Run Some Background Checks on Your Players

Let me start by saying that I’m not advocating that you run an actual background check on your players (although if you met someone in your group online or through a bulletin board at your local game store or something maybe that wouldn’t be a terrible idea).

I’m talking about doing pre-session “roleplaying warm-ups,” which I’ve written about before. The basic idea is that before each session, you ask each player to describe something about their character or an experience they have had in the past, or something about their goals, or even how recent campaign events have impacted them. The idea is to get them thinking about their character, in character, in a way they may not have thought about or have thought about but they haven’t had a chance to share that information with the group. It should be something fun and quick, that helps the player flesh out his character a little more while getting into a roleplaying frame of mind.

Backgrounds in Dungeons and Dragons 5e  are perfect for incorporating this exercise into your game session, and are an especially good area to pull ideas from for early on in the campaign, even the first session. Have the player’s come up with some small tidbit about their character’s background. Is the character an artisan? Have them describe who their mentor was or who they apprenticed with. Do you still have a relationship with that person? Did they impart any life skills or moral leanings on the character? Was the character an acolyte? Did they make this decision themselves or were they perhaps the youngest child in a large family, with acceptance by the church being a way for the family to reduce its financial burden. Does the player have the urchin background? Have the player tell you about a time when they were hungry. What did they do? Steal? Muck stables?

These are just the ideas that came right off the top of my head for a few arbitrary backgrounds, but hopefully you get the idea. Try and come up with something that not only makes the player think about their character in a way they may not have, but also adds something to the character by defining some aspect of their personality or moral code. Once the player starts talking, ask some probing questions to keep them thinking, but keep things relatively short and simple. There are no right or wrong answers and the player shouldn’t feel pressured to come up with rich details at this point. Maybe they will add some details later though, after they have had some more time to incorporate what they came up with into their idea of the character, and that’s great!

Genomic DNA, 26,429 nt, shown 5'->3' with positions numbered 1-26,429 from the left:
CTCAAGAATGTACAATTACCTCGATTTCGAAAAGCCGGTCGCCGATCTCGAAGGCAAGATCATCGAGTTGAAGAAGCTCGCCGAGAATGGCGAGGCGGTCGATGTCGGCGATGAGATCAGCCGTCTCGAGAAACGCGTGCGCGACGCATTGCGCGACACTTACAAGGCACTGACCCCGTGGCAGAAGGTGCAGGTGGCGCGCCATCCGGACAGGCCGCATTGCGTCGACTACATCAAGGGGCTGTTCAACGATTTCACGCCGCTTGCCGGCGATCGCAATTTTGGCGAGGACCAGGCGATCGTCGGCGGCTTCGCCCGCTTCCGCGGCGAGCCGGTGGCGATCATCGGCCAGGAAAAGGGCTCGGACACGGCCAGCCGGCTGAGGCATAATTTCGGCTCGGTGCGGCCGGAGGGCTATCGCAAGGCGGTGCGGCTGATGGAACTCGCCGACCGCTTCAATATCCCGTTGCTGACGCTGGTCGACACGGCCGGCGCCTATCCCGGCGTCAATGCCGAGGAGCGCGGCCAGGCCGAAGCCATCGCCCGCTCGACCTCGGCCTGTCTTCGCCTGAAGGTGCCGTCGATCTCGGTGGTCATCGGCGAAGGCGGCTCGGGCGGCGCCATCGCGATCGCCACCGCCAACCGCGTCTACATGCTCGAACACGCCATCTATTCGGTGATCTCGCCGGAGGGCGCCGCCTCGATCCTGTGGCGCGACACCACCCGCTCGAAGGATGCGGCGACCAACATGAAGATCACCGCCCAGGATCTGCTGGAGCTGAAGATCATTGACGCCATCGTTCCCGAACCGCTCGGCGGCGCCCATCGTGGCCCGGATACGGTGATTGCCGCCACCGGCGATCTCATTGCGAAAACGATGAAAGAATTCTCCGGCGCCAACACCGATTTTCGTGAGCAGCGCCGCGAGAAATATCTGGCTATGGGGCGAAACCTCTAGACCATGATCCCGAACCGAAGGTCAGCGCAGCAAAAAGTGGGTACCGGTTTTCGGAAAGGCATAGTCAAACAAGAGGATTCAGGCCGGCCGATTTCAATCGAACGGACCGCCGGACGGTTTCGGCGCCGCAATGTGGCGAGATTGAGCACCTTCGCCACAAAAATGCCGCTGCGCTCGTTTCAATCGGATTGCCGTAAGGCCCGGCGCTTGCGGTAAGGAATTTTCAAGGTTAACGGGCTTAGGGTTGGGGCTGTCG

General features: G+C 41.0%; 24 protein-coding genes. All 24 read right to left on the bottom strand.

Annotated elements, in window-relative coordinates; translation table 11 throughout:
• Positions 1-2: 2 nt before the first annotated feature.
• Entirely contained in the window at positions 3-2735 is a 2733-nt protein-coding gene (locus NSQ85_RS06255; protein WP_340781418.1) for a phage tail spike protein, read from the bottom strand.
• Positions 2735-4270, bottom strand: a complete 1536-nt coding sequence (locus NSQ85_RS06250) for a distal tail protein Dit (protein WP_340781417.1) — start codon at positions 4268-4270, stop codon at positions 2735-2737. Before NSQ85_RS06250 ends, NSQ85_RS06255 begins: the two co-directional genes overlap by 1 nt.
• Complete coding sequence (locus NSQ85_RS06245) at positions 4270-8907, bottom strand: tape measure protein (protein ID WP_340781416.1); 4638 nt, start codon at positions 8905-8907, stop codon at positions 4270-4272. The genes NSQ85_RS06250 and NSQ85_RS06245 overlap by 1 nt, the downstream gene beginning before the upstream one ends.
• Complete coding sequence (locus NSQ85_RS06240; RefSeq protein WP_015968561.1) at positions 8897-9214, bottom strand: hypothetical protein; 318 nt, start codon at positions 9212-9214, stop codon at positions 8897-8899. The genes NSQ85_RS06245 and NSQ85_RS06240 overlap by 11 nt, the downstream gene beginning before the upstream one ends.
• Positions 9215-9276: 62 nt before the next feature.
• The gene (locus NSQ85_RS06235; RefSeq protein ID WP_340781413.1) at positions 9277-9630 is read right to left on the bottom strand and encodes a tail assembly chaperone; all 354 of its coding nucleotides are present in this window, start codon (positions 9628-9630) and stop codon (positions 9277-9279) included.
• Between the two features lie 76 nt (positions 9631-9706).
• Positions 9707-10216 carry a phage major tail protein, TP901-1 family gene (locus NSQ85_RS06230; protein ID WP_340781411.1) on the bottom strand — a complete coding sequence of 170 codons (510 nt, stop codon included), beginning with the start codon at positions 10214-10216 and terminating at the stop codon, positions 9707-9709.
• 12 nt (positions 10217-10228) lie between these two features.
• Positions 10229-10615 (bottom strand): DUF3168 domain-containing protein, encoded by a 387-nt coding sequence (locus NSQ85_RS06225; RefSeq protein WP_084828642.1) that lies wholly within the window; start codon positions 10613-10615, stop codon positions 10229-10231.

This is also an excellent time for you as the Dungeon Master to share little bits of information about the campaign world with your players. At the beginning of each session, after your question and answer with the players about their characters, you should share some interesting bit of information about the campaign world that would be common knowledge to the players. Disseminating background information in small chunks like this should help your players retain the information more than they would if you read them pages and pages of background information about your world all at once. Each week, pick an interesting thing about a noble family or a kingdom or a city or a religion and share it with your players. Keep it short, simple and relevant to current campaign events if possible.

I’ve fallen out of the habit of doing this in my recent games and there is no excuse for it. That’s a shame, because whenever I’ve done this, my players have really liked it. So next session we’re discussing backgrounds before we play.

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2 thoughts on “Run Some Background Checks on Your Players

  1. Thanks so much for that idea. I’ve been running games for over 30 years and that concept had never occurred to me. I think on all the sports we played in our youth-we’d never start a game (or even an inning) of baseball without a few warm-up pitches, would we? Who ever stepped into the box without taking a few practice swings? This is perfect for RPGs–a mental warm-up that also adds depth to the PCs’ character development. Can’t wait to try this!

    1. I hope your group gets as much out of it as my old group use to (I have the same hope for my current group, incidentally). This was something that we all came to look forward to when it was a regular part of my games. I stopped playing for a long time and when I started running games again I wasn’t doing this. I’m not sure why? I’ve only been doing this again for a couple of sessions, but the players already seem to enjoy it.

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